(Harry Haun’s article appeared in Playbill 1/14; via Pam Green.)
In memory of the acclaimed British actor Alan Rickman, we take a look back at his final interview with Playbill Magazine in which he discusses returning to Broadway, performing in "Sweeney Todd" and his "Harry Potter" legacy.
This interview was originally published during Rickman's 2011 Broadway run in the Theresa Rebeck play Seminar.
Leonard, the literary lion conducting private writing classes in Theresa Rebeck's new Seminar, is a man without a country — primarily because she never ascribed him one — but the role is played with a lofty imperialism only an English actor could muster by Alan Rickman, replete with a full arsenal of Rebeck zingers.
The actor whose Broadway appearances are rare and the character who has no specific nationality should not have connected, but — ah! — there's a backstory. Under the radar is a longstanding friendship going on between actor and author. "I've known him a while," says Rebeck. "He's a deeply generous human being. I could go on and on about what a great person he is. He has been very kind to me over the years. He reads my plays and talks to me about them or writes me really very cryptic and beautiful emails that are provoking your thoughts about things. We had been in discussion about this play in a very mysterious way. And I did ask him, at one point when he was here, 'Would you just read it to me?' I thought it would truly be a wonderful thing to hear him do it. And I was right."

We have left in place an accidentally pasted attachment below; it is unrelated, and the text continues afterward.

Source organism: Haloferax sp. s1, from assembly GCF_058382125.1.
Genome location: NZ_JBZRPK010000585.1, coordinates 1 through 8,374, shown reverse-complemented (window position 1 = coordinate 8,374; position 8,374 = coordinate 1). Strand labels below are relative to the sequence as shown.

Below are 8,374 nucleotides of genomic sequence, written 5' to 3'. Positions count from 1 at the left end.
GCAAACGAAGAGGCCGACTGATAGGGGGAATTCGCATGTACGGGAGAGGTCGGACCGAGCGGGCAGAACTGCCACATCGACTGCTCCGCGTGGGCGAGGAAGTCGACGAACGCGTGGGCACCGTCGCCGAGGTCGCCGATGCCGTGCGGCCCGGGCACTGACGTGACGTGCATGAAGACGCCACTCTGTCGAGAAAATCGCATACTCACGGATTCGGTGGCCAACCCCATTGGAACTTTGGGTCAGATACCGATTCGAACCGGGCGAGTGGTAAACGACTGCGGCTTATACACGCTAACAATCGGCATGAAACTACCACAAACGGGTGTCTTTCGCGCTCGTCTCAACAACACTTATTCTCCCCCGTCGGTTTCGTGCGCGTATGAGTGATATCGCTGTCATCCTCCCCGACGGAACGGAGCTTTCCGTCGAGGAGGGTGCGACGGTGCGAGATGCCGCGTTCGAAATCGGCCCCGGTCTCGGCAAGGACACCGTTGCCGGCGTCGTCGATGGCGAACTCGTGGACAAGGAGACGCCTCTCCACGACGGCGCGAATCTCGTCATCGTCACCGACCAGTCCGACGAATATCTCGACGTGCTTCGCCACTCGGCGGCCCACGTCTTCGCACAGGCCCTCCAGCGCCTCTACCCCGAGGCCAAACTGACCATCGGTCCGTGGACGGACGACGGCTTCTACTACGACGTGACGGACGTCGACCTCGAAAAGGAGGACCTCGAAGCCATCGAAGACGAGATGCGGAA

A second reading, for backers, put the play on the fast track to Broadway, with Rickman leading the charge. Director Sam Gold hired a first-class class of wannabe novelists (Lily Rabe, Hamish Linklater, Hettienne Park and Jerry O'Connell) to hear his words of wisdom and derision. It's now playing the Golden Theatre.
Welcome back to Broadway. It has been almost a decade. Alan Rickman: I guess it has. But I was in New York last winter at BAM, performing there with Lindsay Duncan in John Gabriel Borkman, and I was directing at BAM the spring before that.
That was Strindberg's Creditors. Did you enjoy doing that? AR: I loved doing that. It was very special, to watch it move from the Donmar to, really, one of the most thrilling theatre spaces in the world — at BAM [at the Harvey Theatre in Brooklyn]. It was a joy for the actors [Owen Teale, Tom Burke and Anna Chancellor]. And it was a pleasure to say to Lindsay Duncan [for Borkman], "Yeah, but wait until we get to BAM." She'd never walked out on a stage like that before.